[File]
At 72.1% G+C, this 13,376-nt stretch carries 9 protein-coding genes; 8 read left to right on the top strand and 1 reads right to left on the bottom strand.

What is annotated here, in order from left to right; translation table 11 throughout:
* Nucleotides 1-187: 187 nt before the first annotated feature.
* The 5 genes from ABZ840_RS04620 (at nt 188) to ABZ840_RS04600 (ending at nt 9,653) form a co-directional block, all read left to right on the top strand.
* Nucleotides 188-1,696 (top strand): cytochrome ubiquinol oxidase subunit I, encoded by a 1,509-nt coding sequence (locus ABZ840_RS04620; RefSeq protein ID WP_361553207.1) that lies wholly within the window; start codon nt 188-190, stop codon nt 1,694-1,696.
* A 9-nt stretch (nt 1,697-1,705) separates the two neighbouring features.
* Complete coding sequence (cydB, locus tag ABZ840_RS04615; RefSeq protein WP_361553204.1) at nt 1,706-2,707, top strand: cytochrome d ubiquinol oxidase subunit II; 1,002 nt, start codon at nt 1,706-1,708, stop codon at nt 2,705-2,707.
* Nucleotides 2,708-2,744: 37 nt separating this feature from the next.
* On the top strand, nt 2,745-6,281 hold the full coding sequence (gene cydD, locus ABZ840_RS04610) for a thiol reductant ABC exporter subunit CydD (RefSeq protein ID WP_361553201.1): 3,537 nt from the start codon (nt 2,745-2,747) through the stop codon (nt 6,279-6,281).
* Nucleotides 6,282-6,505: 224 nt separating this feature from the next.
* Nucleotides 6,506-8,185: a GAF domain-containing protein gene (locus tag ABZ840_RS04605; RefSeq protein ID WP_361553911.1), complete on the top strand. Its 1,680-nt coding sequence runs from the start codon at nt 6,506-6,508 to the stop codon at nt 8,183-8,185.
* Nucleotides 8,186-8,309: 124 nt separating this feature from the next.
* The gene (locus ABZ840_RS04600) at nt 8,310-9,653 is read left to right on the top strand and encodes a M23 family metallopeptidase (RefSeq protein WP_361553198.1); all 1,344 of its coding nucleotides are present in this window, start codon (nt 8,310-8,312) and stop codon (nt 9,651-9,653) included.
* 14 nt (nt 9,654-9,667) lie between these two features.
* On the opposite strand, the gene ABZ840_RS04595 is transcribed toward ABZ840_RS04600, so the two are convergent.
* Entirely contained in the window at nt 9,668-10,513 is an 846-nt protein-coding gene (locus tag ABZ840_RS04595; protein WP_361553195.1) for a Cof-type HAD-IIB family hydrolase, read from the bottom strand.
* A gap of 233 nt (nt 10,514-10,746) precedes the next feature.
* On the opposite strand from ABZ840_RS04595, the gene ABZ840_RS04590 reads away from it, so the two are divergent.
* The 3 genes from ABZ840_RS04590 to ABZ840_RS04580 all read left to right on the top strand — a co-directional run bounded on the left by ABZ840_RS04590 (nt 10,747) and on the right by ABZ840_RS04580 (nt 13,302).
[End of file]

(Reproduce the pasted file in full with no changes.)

At 72.1% G+C, this 13,376-nt stretch carries 9 protein-coding genes; 8 read left to right on the top strand and 1 reads right to left on the bottom strand.

What is annotated here, in order from left to right; translation table 11 throughout:
* Nucleotides 1-187: 187 nt before the first annotated feature.
* The 5 genes from ABZ840_RS04620 (at nt 188) to ABZ840_RS04600 (ending at nt 9,653) form a co-directional block, all read left to right on the top strand.
* Nucleotides 188-1,696 (top strand): cytochrome ubiquinol oxidase subunit I, encoded by a 1,509-nt coding sequence (locus ABZ840_RS04620; RefSeq protein ID WP_361553207.1) that lies wholly within the window; start codon nt 188-190, stop codon nt 1,694-1,696.
* A 9-nt stretch (nt 1,697-1,705) separates the two neighbouring features.
* Complete coding sequence (cydB, locus tag ABZ840_RS04615; RefSeq protein WP_361553204.1) at nt 1,706-2,707, top strand: cytochrome d ubiquinol oxidase subunit II; 1,002 nt, start codon at nt 1,706-1,708, stop codon at nt 2,705-2,707.
* Nucleotides 2,708-2,744: 37 nt separating this feature from the next.
* On the top strand, nt 2,745-6,281 hold the full coding sequence (gene cydD, locus ABZ840_RS04610) for a thiol reductant ABC exporter subunit CydD (RefSeq protein ID WP_361553201.1): 3,537 nt from the start codon (nt 2,745-2,747) through the stop codon (nt 6,279-6,281).
* Nucleotides 6,282-6,505: 224 nt separating this feature from the next.
* Nucleotides 6,506-8,185: a GAF domain-containing protein gene (locus tag ABZ840_RS04605; RefSeq protein ID WP_361553911.1), complete on the top strand. Its 1,680-nt coding sequence runs from the start codon at nt 6,506-6,508 to the stop codon at nt 8,183-8,185.
* Nucleotides 8,186-8,309: 124 nt separating this feature from the next.
* The gene (locus ABZ840_RS04600) at nt 8,310-9,653 is read left to right on the top strand and encodes a M23 family metallopeptidase (RefSeq protein WP_361553198.1); all 1,344 of its coding nucleotides are present in this window, start codon (nt 8,310-8,312) and stop codon (nt 9,651-9,653) included.
* 14 nt (nt 9,654-9,667) lie between these two features.
* On the opposite strand, the gene ABZ840_RS04595 is transcribed toward ABZ840_RS04600, so the two are convergent.
* Entirely contained in the window at nt 9,668-10,513 is an 846-nt protein-coding gene (locus tag ABZ840_RS04595; protein WP_361553195.1) for a Cof-type HAD-IIB family hydrolase, read from the bottom strand.
* A gap of 233 nt (nt 10,514-10,746) precedes the next feature.
* On the opposite strand from ABZ840_RS04595, the gene ABZ840_RS04590 reads away from it, so the two are divergent.
* The 3 genes from ABZ840_RS04590 to ABZ840_RS04580 all read left to right on the top strand — a co-directional run bounded on the left by ABZ840_RS04590 (nt 10,747) and on the right by ABZ840_RS04580 (nt 13,302).